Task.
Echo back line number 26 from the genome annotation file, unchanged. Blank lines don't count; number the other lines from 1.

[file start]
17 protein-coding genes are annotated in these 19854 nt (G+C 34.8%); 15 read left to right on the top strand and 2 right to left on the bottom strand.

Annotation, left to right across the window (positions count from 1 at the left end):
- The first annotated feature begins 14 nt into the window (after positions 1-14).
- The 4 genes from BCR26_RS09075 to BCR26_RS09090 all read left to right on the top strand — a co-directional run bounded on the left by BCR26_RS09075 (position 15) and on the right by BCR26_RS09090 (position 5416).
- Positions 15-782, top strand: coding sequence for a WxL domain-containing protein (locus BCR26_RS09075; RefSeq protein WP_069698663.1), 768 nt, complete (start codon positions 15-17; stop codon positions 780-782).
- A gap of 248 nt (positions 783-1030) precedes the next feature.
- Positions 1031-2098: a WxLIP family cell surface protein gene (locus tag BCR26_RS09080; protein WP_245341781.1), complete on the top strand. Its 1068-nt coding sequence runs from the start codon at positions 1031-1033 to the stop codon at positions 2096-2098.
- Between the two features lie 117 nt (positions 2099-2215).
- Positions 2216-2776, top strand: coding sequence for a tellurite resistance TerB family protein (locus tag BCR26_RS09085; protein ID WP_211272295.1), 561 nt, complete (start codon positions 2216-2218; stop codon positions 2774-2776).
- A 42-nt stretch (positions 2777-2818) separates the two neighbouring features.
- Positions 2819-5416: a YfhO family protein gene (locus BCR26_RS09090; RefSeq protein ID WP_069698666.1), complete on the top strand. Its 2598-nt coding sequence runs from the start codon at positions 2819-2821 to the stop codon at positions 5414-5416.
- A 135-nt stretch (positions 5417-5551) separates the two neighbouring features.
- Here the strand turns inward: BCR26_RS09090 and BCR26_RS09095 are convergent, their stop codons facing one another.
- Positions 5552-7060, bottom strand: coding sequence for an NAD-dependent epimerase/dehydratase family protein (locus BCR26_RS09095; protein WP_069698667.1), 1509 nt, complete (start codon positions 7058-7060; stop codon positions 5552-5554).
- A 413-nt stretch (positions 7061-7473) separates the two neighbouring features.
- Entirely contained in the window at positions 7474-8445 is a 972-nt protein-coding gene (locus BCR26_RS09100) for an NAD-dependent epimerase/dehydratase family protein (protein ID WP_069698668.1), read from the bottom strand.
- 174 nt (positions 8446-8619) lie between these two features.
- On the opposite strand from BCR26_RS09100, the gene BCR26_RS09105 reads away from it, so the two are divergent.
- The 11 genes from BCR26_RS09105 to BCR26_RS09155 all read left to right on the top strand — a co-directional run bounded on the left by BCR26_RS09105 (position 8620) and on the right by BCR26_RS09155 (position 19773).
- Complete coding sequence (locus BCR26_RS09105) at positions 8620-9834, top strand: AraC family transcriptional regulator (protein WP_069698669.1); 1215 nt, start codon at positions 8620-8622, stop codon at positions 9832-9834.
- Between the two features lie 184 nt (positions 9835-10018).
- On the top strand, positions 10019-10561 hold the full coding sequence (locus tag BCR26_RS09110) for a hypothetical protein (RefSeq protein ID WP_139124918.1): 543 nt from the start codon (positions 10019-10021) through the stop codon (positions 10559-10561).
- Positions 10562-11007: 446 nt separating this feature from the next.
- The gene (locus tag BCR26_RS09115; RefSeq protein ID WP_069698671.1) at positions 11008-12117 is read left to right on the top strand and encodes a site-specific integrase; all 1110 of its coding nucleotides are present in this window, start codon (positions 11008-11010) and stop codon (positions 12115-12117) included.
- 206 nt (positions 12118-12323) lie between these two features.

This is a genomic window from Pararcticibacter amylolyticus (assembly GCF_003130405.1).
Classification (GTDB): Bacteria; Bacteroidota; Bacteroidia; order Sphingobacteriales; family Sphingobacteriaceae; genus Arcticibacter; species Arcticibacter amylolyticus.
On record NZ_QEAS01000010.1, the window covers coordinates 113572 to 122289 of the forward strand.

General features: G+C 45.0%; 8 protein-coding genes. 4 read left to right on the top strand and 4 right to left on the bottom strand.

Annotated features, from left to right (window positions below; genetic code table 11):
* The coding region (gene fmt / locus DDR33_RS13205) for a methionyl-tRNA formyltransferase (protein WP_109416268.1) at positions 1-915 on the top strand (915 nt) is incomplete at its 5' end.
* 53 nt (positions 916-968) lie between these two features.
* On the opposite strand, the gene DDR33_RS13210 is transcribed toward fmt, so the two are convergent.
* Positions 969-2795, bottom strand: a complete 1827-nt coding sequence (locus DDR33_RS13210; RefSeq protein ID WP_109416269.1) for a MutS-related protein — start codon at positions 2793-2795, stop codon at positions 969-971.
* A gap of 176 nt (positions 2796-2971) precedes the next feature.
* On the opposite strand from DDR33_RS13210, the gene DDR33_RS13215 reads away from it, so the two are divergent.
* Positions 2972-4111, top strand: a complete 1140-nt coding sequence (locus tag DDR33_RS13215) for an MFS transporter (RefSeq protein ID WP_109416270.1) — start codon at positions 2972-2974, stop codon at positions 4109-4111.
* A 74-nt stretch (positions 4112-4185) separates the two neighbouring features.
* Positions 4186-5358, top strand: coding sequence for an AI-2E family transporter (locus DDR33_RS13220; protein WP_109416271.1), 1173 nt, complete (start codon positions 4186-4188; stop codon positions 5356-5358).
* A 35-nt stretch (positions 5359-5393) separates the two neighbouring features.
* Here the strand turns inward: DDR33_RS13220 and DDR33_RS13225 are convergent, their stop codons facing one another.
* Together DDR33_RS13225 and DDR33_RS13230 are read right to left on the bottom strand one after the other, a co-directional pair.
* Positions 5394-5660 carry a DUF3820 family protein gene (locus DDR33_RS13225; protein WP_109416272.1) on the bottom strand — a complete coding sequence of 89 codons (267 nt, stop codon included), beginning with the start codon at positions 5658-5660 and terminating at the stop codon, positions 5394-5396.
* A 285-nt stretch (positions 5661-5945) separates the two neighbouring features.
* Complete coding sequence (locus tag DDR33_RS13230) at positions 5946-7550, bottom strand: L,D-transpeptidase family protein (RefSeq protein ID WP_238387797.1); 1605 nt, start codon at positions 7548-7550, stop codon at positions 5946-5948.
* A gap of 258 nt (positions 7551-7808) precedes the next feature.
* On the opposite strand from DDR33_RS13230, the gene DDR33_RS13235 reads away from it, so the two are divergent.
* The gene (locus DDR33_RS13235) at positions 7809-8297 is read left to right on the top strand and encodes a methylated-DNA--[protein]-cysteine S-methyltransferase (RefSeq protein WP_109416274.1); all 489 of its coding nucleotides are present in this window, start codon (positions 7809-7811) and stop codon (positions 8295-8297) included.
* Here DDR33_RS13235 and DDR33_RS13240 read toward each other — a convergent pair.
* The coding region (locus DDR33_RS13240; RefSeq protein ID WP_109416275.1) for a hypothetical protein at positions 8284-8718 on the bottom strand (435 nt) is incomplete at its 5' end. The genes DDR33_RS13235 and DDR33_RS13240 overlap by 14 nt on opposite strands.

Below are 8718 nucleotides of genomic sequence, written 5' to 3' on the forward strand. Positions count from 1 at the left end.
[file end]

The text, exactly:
This is a genomic window from Pararcticibacter amylolyticus (assembly GCF_003130405.1).